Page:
FIG. 2 shows an alternative embodiment of fisherman's pliers 111. Pliers 111 are essentially the same as pliers 11 except that a channel 137 similar to the channel 37 of FIGS. 1, 3 and 4 is provided in each member 113, 115 between the pivot 119 and the handles 117, 118 in lieu of the second flat surface portions 28, 30. The walls 136 are drilled and countersunk to form half-moon cutters 141, 143 essentially identical to the half-moon cutters 41, 43 of pliers 11. Placing the half-moon cutters 141, 143 on the handle side of the pivot 119 has the advantage of leaving a somewhat longer straight-edge cutter 138, 139 on the opposite side of pivot 119. This arrangement also makes it slightly easier for the user to align objects in the pliers 111 for cutting.
Fisherman's pliers 11 or 111 are sized to fit comfortably in a fisherman's pocket or creel. In one example, the length of such pliers 11 or 111 is 61/2 inches.
In operation, fisherman's pliers 11 or 111 may be used in any manner in which ordinary needle-nose or similar pliers would be used.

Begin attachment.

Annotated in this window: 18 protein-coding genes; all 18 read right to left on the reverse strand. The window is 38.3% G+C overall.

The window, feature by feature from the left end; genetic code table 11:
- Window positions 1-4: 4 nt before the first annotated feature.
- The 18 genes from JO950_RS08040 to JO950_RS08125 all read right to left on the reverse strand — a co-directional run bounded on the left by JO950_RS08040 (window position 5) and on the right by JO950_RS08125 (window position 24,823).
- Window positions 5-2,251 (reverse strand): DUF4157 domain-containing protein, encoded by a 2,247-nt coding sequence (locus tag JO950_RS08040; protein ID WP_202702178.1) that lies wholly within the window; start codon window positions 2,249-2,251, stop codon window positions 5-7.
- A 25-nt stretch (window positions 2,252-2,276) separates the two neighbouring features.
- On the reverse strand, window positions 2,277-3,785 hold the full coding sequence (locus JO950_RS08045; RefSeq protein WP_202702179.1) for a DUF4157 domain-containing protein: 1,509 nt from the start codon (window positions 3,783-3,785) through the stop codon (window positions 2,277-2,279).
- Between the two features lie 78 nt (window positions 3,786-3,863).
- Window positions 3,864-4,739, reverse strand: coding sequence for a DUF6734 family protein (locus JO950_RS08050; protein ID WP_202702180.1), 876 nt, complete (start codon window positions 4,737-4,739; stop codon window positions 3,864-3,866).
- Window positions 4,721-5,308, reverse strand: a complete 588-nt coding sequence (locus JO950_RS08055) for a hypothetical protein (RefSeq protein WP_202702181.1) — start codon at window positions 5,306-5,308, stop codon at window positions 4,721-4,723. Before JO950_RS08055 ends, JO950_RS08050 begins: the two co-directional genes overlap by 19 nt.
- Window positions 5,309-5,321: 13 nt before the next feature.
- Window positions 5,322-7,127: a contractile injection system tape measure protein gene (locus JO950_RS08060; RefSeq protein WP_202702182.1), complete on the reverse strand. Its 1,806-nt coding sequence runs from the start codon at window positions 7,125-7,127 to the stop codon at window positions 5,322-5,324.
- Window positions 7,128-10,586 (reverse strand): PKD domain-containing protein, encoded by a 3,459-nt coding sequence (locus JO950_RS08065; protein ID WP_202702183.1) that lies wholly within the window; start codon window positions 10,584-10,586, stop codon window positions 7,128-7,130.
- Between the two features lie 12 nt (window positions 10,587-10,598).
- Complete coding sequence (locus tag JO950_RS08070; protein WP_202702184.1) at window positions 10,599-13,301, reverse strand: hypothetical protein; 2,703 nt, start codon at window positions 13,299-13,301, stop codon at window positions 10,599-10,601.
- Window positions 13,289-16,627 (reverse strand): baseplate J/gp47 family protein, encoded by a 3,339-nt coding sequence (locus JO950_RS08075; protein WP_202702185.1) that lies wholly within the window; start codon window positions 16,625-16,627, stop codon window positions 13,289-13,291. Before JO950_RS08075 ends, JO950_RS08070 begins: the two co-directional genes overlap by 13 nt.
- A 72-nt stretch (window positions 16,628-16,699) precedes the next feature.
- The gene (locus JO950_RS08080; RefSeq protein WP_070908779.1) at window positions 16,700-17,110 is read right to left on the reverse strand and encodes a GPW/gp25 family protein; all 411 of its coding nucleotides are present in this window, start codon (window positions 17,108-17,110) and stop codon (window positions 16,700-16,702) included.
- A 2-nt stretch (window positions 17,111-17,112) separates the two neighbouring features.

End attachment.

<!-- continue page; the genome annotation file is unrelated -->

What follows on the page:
In addition, such pliers may be used for cutting solid-core pencil lead sinkers 60 using the straight-edge cutters 38, 39. Sinkers 60a are then flattened at the end by compressing the sinker 60a between opposed flat smooth surface portions of the meeting faces 26, 27 in the pliers 11, as shown in FIG. 5. Once the lead is flattened, a hole in the sinker 60b is created in the flattened region by use of the punch 33, 35, as shown in FIG. 6. Thereafter sinker 60b can be snapped through its hole to a small snap swivel, which in turn is tied into the fishing line, preferably with the line and leader knotted to opposite eyelets of the swivel.
Hollow-core pencil lead 70 is cut by placing it between the half-moon cutter 41, 43 and compressing the handles 17, 18 as shown in FIG. 7. Fishing line is inserted into the hollow core of the pencil lead 70 and then clamped in place by compressing the end into which the line has been inserted between opposing meeting faces 26, 27 of pliers 11.
Having illustrated and described the principles of our invention by what is presently, a preferred embodiment thereof, and alternative embodiments, it should be apparent that such embodiments may be modified in arrangement and detail without departing from such principles. We claim all such modifications within the true spirit and scope of the following claims.
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|U.S. Classification||7/106, 7/133|